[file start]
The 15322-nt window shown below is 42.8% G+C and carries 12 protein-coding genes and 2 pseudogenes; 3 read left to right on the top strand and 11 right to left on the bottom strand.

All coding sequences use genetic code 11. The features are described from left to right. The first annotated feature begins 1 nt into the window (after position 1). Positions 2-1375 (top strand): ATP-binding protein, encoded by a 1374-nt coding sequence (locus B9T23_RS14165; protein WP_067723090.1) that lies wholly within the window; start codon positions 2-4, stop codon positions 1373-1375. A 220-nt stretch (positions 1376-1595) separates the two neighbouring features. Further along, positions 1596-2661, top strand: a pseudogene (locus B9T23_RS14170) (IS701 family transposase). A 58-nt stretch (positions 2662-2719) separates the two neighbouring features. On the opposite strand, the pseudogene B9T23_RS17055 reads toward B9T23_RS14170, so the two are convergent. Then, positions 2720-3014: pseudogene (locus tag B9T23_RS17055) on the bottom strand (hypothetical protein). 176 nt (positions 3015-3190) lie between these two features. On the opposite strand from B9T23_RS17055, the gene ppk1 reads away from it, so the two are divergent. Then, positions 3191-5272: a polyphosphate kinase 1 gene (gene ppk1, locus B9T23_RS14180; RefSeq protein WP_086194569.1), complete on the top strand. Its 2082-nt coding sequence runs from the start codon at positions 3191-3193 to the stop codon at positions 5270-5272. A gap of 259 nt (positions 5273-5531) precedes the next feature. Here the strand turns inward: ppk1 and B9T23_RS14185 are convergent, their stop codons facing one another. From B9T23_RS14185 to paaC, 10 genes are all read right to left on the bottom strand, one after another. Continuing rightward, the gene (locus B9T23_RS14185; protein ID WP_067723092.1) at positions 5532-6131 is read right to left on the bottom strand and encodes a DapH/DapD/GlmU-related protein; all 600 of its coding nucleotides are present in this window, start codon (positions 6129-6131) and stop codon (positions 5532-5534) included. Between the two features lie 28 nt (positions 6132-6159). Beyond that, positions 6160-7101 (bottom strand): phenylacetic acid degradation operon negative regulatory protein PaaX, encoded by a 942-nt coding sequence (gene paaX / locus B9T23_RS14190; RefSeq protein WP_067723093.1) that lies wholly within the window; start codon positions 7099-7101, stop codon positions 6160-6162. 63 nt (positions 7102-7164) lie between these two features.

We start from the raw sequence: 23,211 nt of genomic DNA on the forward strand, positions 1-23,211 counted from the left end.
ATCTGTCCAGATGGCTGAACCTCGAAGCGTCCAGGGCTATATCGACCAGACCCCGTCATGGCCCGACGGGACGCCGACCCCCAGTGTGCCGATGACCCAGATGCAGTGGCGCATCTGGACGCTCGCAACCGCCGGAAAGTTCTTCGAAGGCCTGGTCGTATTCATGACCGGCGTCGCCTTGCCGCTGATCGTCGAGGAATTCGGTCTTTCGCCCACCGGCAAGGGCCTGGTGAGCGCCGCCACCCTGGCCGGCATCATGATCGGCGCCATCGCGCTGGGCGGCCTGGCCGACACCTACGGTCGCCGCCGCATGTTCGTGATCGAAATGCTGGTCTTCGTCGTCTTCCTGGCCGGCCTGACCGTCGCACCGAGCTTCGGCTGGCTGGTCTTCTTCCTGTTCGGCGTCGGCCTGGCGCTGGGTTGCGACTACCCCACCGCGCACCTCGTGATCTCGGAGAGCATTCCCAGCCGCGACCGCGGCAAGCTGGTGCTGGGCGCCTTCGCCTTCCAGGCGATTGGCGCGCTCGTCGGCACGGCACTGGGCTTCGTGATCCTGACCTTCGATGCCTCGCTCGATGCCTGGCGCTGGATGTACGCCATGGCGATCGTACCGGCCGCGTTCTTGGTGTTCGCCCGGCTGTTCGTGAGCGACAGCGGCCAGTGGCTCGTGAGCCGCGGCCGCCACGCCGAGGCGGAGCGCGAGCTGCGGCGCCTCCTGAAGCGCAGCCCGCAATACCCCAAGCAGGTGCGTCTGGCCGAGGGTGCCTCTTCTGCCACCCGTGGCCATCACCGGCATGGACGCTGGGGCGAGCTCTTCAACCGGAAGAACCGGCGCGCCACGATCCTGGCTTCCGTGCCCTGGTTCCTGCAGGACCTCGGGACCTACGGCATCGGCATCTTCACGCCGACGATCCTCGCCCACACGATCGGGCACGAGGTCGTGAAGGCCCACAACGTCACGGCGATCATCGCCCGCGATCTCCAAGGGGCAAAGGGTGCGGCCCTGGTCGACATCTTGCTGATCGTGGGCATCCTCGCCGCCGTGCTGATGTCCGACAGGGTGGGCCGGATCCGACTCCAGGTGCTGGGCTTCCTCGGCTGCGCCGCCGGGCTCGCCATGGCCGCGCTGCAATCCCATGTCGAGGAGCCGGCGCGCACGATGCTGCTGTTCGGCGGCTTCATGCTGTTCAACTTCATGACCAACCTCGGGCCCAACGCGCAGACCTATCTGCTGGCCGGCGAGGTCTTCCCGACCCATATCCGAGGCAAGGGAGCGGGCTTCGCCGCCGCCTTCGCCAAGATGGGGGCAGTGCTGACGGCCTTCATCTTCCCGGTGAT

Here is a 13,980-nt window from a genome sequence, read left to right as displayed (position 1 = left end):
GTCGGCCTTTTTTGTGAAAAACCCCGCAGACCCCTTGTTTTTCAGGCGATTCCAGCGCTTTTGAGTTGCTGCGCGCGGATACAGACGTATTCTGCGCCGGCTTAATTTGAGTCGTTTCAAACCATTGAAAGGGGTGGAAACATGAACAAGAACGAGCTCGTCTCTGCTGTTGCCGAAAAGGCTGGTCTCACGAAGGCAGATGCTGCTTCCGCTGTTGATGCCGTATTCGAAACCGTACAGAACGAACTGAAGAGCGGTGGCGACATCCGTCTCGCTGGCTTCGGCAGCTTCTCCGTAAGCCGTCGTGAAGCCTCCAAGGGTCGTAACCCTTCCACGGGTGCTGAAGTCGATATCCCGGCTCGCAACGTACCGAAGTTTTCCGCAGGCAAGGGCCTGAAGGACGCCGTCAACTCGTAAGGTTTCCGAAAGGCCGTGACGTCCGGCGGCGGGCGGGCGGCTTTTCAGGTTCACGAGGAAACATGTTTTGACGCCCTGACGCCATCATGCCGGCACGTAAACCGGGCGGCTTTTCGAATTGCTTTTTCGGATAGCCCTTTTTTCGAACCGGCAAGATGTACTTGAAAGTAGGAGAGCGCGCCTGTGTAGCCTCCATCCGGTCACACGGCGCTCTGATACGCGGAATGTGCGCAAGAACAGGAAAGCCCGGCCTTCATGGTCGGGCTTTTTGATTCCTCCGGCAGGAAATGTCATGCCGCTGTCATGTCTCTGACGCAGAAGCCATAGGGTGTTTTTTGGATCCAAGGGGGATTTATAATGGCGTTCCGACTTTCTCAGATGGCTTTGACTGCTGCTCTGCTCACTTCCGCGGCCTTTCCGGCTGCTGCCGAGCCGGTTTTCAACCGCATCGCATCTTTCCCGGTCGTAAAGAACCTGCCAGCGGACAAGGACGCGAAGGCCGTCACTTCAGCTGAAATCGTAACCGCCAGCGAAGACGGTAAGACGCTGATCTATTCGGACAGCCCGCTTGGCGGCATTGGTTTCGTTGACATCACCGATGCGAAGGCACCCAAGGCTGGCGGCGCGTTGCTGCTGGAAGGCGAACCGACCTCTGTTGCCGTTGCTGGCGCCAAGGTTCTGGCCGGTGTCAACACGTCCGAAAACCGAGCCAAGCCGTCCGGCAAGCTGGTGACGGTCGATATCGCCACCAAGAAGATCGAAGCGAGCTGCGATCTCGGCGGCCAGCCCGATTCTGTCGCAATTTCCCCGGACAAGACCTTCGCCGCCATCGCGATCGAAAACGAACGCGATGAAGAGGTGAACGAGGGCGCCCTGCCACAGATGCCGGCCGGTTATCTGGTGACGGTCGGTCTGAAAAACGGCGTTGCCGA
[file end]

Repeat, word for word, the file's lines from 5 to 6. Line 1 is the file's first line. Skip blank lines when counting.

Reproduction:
Here is a 13,980-nt window from a genome sequence, read left to right as displayed (position 1 = left end):
GTCGGCCTTTTTTGTGAAAAACCCCGCAGACCCCTTGTTTTTCAGGCGATTCCAGCGCTTTTGAGTTGCTGCGCGCGGATACAGACGTATTCTGCGCCGGCTTAATTTGAGTCGTTTCAAACCATTGAAAGGGGTGGAAACATGAACAAGAACGAGCTCGTCTCTGCTGTTGCCGAAAAGGCTGGTCTCACGAAGGCAGATGCTGCTTCCGCTGTTGATGCCGTATTCGAAACCGTACAGAACGAACTGAAGAGCGGTGGCGACATCCGTCTCGCTGGCTTCGGCAGCTTCTCCGTAAGCCGTCGTGAAGCCTCCAAGGGTCGTAACCCTTCCACGGGTGCTGAAGTCGATATCCCGGCTCGCAACGTACCGAAGTTTTCCGCAGGCAAGGGCCTGAAGGACGCCGTCAACTCGTAAGGTTTCCGAAAGGCCGTGACGTCCGGCGGCGGGCGGGCGGCTTTTCAGGTTCACGAGGAAACATGTTTTGACGCCCTGACGCCATCATGCCGGCACGTAAACCGGGCGGCTTTTCGAATTGCTTTTTCGGATAGCCCTTTTTTCGAACCGGCAAGATGTACTTGAAAGTAGGAGAGCGCGCCTGTGTAGCCTCCATCCGGTCACACGGCGCTCTGATACGCGGAATGTGCGCAAGAACAGGAAAGCCCGGCCTTCATGGTCGGGCTTTTTGATTCCTCCGGCAGGAAATGTCATGCCGCTGTCATGTCTCTGACGCAGAAGCCATAGGGTGTTTTTTGGATCCAAGGGGGATTTATAATGGCGTTCCGACTTTCTCAGATGGCTTTGACTGCTGCTCTGCTCACTTCCGCGGCCTTTCCGGCTGCTGCCGAGCCGGTTTTCAACCGCATCGCATCTTTCCCGGTCGTAAAGAACCTGCCAGCGGACAAGGACGCGAAGGCCGTCACTTCAGCTGAAATCGTAACCGCCAGCGAAGACGGTAAGACGCTGATCTATTCGGACAGCCCGCTTGGCGGCATTGGTTTCGTTGACATCACCGATGCGAAGGCACCCAAGGCTGGCGGCGCGTTGCTGCTGGAAGGCGAACCGACCTCTGTTGCCGTTGCTGGCGCCAAGGTTCTGGCCGGTGTCAACACGTCCGAAAACCGAGCCAAGCCGTCCGGCAAGCTGGTGACGGTCGATATCGCCACCAAGAAGATCGAAGCGAGCTGCGATCTCGGCGGCCAGCCCGATTCTGTCGCAATTTCCCCGGACAAGACCTTCGCCGCCATCGCGATCGAAAACGAACGCGATGAAGAGGTGAACGAGGGCGCCCTGCCACAGATGCCGGCCGGTTATCTGGTGACGGTCGGTCTGAAAAACGGCGTTGCCGA